79_thyroid_Nstages

Nx The neck lymph nodes cannot be assessed.
N0 There is no evidence of any spread to the nodes.
N1a The cancer is in level VI nodes. This includes pretracheal, paratracheal and prelaryngeal nodes.
N1b The cancer is in lymph nodes in the lateral neck (levels I to V) or retropharyngeal nodes or level II (upper mediastinum/chest).

 

stage: spread of cancer outside the head and neck

Finally, the doctor will identify an M stage. The M stage is based on an examination of the entire body.

M0 No evidence of distant (outside the head and neck) spread.
M1 There is evidence of spread outside of the head and neck (i.e., in the lungs, bone, brain, etc.).

The cancer stage

After TNM staging, the doctor can assign a cancer stage based on the following chart.

Staging of well-differentiated thyroid cancer is a little different than that of other cancers because age at the time of diagnosis plays a role. Patients under 45 years of age are all stage 1 unless there is evidence of spread outside of the head and neck.

Differentiated thyroid cancer:

PAPILLARY OR FOLLICULAR (DIFFERENTIATED)
Under 45 years old at diagnosis
Stage I Any T Any N M0
Stage II Any T Any N M1
PAPILLARY OR FOLLICULAR (DIFFERENTIATED)
45 years and older at diagnosis
Stage I T1 N0 M0
Stage II T2 N0 M0
Stage III T3 N0 M0
T1 N1a M0
T2 N1a M0
T3 N1a M0
Stage IVA T4a N0 M0
T4a N1a M0
T1 N1b M0
T2 N1b M0
T3 N1b M0
T4A N1b M0
Stage IVB T4b Any N M0
Stage IVC Any T Any N M1

Medullary thyroid cancer:

MEDULLARY THYROID CANCER
Stage I T1 N0 M0
Stage II T2 N0 M0
T3 N0 M0
Stage III T1 N1a M0
T2 N1a M0
T3 N1a M0
Stage IVA T4a N0 M0
T4a N1a M0
T1 N1b M0
T2 N1b M0
T3 N1b M0
T4a N1b M0
Stage IVB T4b Any N M0
Stage IVC Any T Any N M1

Anaplastic carcinoma:

ANAPLASTIC THYROID CANCER
Stage IVA T4a Any N M0
Stage IVB T4b Any N M0
Stage IVC Any T Any N M1

The clinical stage

Once the tests are completed, and before deciding on a treatment plan, your loved one should be given a clinical stage that looks like this:

CLINICAL STAGE
Site Thyroid
Subsite 34 years
Type Right lobe
cT Papillary
cN cT2
cM cN1a
cStage cM0

Deciding on a treatment plan

Like with all cancers in the head and neck, there are three general treatment options:

Let’s look at the types of treatments available.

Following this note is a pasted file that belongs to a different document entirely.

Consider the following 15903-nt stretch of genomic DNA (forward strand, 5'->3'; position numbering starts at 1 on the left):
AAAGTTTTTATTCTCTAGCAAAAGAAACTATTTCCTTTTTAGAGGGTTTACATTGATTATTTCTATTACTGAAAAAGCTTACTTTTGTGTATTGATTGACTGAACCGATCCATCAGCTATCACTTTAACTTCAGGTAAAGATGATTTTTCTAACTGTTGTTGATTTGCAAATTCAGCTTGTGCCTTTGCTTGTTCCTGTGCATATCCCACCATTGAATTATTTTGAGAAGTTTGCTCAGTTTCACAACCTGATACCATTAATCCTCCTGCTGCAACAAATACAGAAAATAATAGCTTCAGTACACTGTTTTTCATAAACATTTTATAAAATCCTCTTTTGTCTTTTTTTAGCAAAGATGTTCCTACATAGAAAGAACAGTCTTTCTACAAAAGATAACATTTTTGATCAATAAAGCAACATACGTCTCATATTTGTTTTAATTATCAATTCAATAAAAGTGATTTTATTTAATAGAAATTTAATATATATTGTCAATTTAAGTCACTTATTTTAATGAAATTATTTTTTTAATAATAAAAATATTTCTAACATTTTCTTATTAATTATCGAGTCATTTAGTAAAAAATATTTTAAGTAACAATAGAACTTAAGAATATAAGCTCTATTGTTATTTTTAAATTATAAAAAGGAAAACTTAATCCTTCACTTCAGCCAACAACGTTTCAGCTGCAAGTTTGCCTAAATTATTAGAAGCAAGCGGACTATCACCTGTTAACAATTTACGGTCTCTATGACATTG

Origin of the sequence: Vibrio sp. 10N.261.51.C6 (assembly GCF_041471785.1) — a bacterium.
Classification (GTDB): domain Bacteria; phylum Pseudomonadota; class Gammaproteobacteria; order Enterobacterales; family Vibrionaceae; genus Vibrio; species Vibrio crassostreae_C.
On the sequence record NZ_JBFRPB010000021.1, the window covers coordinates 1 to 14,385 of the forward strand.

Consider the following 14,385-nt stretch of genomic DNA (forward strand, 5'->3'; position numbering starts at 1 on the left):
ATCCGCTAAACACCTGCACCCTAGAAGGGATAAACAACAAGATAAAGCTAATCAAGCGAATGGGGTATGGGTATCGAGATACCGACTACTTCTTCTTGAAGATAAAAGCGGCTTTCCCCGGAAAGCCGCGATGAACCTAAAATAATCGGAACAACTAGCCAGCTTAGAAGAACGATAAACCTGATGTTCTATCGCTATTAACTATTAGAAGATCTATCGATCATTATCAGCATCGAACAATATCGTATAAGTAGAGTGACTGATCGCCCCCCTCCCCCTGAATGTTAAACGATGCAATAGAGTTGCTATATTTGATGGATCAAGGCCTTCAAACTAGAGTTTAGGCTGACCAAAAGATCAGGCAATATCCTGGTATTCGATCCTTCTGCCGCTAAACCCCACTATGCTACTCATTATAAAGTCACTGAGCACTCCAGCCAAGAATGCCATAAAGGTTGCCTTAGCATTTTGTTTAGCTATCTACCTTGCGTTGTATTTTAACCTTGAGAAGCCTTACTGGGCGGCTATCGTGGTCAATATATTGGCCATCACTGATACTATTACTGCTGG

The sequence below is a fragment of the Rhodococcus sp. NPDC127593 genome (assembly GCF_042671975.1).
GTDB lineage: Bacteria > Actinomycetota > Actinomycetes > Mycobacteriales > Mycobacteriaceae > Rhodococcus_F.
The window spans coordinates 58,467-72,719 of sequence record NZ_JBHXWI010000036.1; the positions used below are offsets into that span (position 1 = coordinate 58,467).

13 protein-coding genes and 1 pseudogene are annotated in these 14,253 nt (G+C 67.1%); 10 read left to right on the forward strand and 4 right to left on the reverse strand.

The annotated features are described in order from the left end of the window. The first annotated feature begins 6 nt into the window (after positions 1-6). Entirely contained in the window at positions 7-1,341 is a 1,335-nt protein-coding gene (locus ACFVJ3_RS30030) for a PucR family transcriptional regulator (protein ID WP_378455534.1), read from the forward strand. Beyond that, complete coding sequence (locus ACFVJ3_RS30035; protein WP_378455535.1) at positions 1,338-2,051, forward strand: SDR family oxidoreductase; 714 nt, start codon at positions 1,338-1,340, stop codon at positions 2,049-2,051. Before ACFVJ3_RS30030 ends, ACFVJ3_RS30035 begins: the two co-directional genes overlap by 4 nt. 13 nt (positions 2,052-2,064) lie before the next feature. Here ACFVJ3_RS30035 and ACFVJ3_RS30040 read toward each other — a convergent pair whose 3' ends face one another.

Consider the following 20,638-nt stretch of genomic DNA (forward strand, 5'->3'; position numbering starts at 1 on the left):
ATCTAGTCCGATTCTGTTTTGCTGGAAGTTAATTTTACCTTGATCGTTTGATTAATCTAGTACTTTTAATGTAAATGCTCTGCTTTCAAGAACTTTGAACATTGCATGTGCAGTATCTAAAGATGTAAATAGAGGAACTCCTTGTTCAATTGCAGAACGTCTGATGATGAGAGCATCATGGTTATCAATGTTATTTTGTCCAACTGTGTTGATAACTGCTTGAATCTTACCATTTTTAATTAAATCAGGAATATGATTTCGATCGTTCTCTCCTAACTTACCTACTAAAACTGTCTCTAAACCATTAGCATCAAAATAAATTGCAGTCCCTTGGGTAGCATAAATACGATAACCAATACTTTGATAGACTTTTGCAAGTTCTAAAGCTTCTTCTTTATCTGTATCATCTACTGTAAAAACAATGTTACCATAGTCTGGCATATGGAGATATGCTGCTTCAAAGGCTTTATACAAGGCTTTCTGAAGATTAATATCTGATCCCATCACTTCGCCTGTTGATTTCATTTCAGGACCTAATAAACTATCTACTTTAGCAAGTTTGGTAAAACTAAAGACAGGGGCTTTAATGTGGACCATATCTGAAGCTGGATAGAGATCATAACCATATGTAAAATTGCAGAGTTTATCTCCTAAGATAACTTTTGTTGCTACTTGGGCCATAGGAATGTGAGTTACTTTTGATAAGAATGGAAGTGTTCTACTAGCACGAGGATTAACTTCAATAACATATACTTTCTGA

Surgery

Surgical treatment for thyroid cancer is usually a thyroidectomy, which is the removal of the entire thyroid gland. Another doctor, called a pathologist, will look at what was removed to identify a more exact stage for the cancer. This report, called the pathologic stage, can help the doctor decide if radiation and/or chemotherapy are needed.

Radiation

Radiation therapy kills cancer cells with high-energy radiation such as X-rays or gamma rays. However, more often than external beam radiation, radioactive iodine is used to treat thyroid cancer. It works on the premise that thyroid cells use iodine, so when a patient drinks a radioactive form of iodine, the thyroid cells will take up the iodine and be destroyed.

Chemotherapy

Chemotherapy, or “chemo,” is rarely, if ever, used to treat thyroid cancer.

Determining the prognosis

The prognosis is a prediction of how the treatment will turn out. How likely is it that a person with cancer will be cured? Will the cancer come back? How will your loved one’s life change? These are the big questions on most people’s minds when they find out that someone they love has sinonasal cancer.

The following characteristics of the cancer may affect the chances of a cure.

Factors That Can Affect the Chances of Being Cured
Stage This is the most important factor that affects the chances of being cured. Cancers in earlier stages usually have better outcomes.
Type and Grade The type and grade of tumor shows how aggressive a tumor is.
Spread to Lymph Nodes If there is spread to lymph nodes in the neck, there is a lower chance of cure.
The Tumor Margins (edges) Some would argue that the ability to completely remove the tumor is the single most important factor in whether a person will be cured.
Spread into Nearby Body Parts Spread into large nerves, skin and bone have been shown to indicate a worse prognosis.

In general, it is very difficult to discuss prognosis without understanding all the details of the cancer; to give a percentage chance of cure is really difficult because cancer research looks at all sorts of different types of cancers and may include patients from long ago.

What to expect after treatment is completed

After making it through treatment, your loved one will need to follow up closely with the doctor. Follow-up doctor visits and testing are to make sure the cancer doesn’t come back or to catch it quickly if it does. In general, your loved one should have regularly scheduled doctor’s visits every one to three months for the first year, every two to six months in the second year and every four to eight months in the third to fifth year. After making it past the first five years, your loved one can then see the doctor once a year.


References

1 SEER Fast Facts. http://seer.cancer.gov/statfacts/html/thyro.html, Accessed February 2013.

2 Hundahl SA, Fleming ID, Fremgen AM, et al.: A National Cancer Data Base report on 53,856 cases of thyroid carcinoma treated in the U.S., 1985–1995. Cancer. 1998;83:2638-2648.